than E.lo. The combined element has the concatenated nodelist and the highest hi but the
original E.lo.
This algorithm has the property that the traversal it finds for a subtree T

is not only
optimal for T

but must also appear as a subsequence in some optimal traversal for any
larger tree that contains T

as a subtree. For example, E.seq is a subsequence in F.seq,
which is in turn a subsequence in I.seq (see Fig. 5).
4. COMPLEXITY OF THE ALGORITHM
The time complexity of our algorithm is Θ(nlog
2
n) for an n-node expression tree. We
represent a sequence of indivisible units as a red-black tree with the indivisible units at the
leaves. The tree is sorted by decreasing hi-lo difference. In addition, the leaves are linked
in sorted order in a doubly-linked list, and a count of the number of indivisible units in the
sequence is maintained.
The cost of constructing the final evaluation order consists of the cost for building se-
quences of indivisible units and the cost for combining indivisible units into larger indi-
visible units. For finding an upper bound on the cost of the algorithm, the worst-case cost
for building sequences can be analyzed separately from the worst-case cost for combining
indivisible units.
The sequence for a leaf node of the expression tree can be constructed in constant time.
For a unary interior node, we simply append the node to the sequence of its subtree, which
costs O(log n) time. For an m-ary interior node, we merge the sequences of the subtrees
by inserting the nodes from the smaller sequences into the largest sequence. Inserting a
node into a sequence represented as a red-black tree costs O(log n) time. Since we always
insert the nodes of the smaller sequences into the largest one, every time a given node of the
expression tree gets inserted into a sequence the size of the sequence containing this node
at least doubles. Each node, therefore, can be inserted into a sequence at most O(log n)
times, with each insertion costing O(log n) time. The cost for building the traversal for the
entire expression tree is, therefore, O(nlog
2
n).
Two individual indivisible units can be combined in constant time. When combining
two adjacent indivisible units within a sequence, one of them must be deleted from the
sequence and the red-black tree must be re-balanced, which costs O(log n) time. Since
there can be at most n − 1 of these combine operations, the total cost is O(nlog n). The
cost of the whole algorithm is, therefore, dominated by the cost for building sequences,
which is O(nlog
2
n).
Combining indivisible units into larger ones reduces the number of elements in the se-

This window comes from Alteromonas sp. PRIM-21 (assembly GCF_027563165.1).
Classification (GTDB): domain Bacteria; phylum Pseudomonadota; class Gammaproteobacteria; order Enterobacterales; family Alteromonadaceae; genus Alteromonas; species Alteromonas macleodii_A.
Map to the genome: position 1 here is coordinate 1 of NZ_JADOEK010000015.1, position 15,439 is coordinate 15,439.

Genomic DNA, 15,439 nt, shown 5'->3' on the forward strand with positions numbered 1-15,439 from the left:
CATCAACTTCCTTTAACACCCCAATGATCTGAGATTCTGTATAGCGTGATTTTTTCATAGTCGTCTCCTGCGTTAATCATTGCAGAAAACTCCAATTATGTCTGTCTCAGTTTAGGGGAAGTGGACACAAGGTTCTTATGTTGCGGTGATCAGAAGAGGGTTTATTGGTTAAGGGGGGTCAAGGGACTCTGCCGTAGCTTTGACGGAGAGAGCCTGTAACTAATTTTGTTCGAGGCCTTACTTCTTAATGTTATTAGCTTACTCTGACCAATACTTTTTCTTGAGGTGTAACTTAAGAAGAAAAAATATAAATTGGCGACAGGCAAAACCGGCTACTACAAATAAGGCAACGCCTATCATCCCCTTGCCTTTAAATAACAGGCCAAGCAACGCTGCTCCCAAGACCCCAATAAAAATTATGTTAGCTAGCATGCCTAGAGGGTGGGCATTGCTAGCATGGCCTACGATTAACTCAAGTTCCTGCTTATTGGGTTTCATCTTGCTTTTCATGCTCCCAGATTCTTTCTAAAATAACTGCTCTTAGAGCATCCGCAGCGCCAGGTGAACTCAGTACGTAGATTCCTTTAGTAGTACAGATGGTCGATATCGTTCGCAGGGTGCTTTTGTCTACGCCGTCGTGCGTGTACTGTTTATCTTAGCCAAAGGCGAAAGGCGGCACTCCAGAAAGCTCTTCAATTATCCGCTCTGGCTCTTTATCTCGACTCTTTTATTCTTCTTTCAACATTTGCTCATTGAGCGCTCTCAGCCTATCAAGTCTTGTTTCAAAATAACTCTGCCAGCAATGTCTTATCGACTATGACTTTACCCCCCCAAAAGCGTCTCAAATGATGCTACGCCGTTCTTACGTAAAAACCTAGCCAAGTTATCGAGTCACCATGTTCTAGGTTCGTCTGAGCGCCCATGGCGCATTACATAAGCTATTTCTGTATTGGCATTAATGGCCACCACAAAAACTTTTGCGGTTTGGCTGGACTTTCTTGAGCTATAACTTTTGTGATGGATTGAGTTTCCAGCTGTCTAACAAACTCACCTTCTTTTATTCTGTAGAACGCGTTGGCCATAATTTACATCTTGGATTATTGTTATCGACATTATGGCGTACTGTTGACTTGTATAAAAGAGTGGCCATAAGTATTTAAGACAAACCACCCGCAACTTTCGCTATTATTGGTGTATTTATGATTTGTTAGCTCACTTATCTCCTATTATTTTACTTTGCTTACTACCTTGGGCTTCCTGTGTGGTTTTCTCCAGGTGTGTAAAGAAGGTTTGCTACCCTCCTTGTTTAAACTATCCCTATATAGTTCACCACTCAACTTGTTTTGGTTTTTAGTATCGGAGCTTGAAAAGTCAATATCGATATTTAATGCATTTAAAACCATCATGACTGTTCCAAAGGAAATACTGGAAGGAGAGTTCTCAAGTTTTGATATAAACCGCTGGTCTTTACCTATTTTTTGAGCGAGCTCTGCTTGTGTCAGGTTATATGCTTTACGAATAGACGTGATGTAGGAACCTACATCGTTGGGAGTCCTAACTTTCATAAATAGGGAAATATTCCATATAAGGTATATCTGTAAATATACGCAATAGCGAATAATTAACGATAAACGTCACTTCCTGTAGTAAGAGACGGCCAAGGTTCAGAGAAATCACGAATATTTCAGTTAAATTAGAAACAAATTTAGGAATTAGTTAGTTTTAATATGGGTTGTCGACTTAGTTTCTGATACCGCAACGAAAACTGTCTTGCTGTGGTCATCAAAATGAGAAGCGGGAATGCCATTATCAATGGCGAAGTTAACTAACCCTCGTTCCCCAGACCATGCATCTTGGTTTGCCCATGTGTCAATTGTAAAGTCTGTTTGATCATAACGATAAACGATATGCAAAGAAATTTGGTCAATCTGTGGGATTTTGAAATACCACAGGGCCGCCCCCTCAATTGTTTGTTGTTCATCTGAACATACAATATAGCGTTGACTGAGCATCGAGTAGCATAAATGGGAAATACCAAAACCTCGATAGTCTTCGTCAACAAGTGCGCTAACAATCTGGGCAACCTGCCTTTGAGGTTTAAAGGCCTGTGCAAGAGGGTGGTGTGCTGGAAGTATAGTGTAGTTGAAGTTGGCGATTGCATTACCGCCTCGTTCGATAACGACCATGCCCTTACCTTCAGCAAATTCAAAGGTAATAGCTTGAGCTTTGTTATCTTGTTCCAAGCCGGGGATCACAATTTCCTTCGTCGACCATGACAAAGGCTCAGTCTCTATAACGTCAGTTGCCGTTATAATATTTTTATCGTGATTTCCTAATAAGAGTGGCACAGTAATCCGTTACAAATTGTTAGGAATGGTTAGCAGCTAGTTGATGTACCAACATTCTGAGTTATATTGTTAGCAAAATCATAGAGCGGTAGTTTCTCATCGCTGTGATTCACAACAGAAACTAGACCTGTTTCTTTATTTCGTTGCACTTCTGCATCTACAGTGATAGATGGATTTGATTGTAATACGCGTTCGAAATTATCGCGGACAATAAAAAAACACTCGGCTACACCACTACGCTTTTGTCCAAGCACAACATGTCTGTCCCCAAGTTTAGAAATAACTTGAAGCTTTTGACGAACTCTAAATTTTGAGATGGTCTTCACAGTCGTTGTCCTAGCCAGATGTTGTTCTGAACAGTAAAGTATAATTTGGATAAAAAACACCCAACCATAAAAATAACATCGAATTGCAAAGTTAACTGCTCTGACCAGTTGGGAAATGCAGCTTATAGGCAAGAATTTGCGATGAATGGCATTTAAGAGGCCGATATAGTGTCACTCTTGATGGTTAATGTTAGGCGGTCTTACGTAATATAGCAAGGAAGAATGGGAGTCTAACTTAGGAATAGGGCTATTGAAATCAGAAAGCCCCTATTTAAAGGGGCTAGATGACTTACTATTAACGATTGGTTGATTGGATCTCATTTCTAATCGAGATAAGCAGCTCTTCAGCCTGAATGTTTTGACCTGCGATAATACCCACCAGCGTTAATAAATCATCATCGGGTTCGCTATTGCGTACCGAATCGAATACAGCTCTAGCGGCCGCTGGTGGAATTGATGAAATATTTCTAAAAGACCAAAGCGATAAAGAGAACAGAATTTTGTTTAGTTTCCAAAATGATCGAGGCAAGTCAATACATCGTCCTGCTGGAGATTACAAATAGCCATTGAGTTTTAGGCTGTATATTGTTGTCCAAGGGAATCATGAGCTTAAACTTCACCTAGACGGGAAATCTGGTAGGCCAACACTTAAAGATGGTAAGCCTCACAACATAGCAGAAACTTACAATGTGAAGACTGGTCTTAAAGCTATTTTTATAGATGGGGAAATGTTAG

quences and, therefore, the time required for merging and combining sequences. In the
best case, indivisible units are always combined such that each sequence contains a single
element. In this case, the algorithm only takes linear time.
In the worst case, a degenerate expression tree consists of small nodes and large nodes
such that every small node has as its only child a large node. A pair of such nodes will
form an indivisible unit with the hi being the size of the large node and the lo being the
size of the small node. Such a tree can be constructed such that these indivisible units
will not further combine into larger indivisible units. In this case, the algorithm will result
ACM Transactions on Programming Languages and Systems, Vol. TBD, No. TBD, TBD TBD.
Memory-Optimal Evaluation of Expression Trees 11
in a sequence of n/2 indivisible units containing two nodes each. If such a degenerate
expression tree is also unbalanced, the algorithm requires Ω(nlog
2
n) time for computing
the optimal traversal.
5. CORRECTNESS OF THE ALGORITHM
We now show the correctness of the algorithm. The proof proceeds as follows. Lemma 1
characterizes the indivisible units in a subtree traversal by providing some invariants.
Lemma 2 shows that, once formed, each indivisible unit can be considered as a whole.
Lemma 3 deals with the optimal ordering of indivisible units from different subtrees. Fi-
nally, using the three lemmas we prove the correctness of the algorithm by arguing that
any traversal of an expression tree can be transformed in a series of steps into the optimal
traversal found by the algorithm without increasing memory usage.
The first lemma establishes some important invariants about the indivisible units in an
ordered list v.seq that represents a traversal. The hi value of an indivisible unit is the
highest himem of the nodes in the indivisible unit. The lo value of an indivisible unit is the
lomem of the last node in the indivisible unit. Given a sequence of nodes, an indivisible
unit extends to the last node with the lowest lomem following the last node with the highest
himem. In addition, the indivisible units in a sequence are in decreasing hi and increasing
lo order.
LEMMA 5.1. Let v be any node in an expression tree, S = v.seq, and P be the traversal
represented by S of the subtree rooted at v, i.e., P = S[1].nodelist + +S[[S[].nodelist.
The algorithm maintains the following invariants:
For all 1 ≤ i ≤ [S[, let S[i].nodelist = ¸v
1
, v
2
, . . . , v
n
) and v
m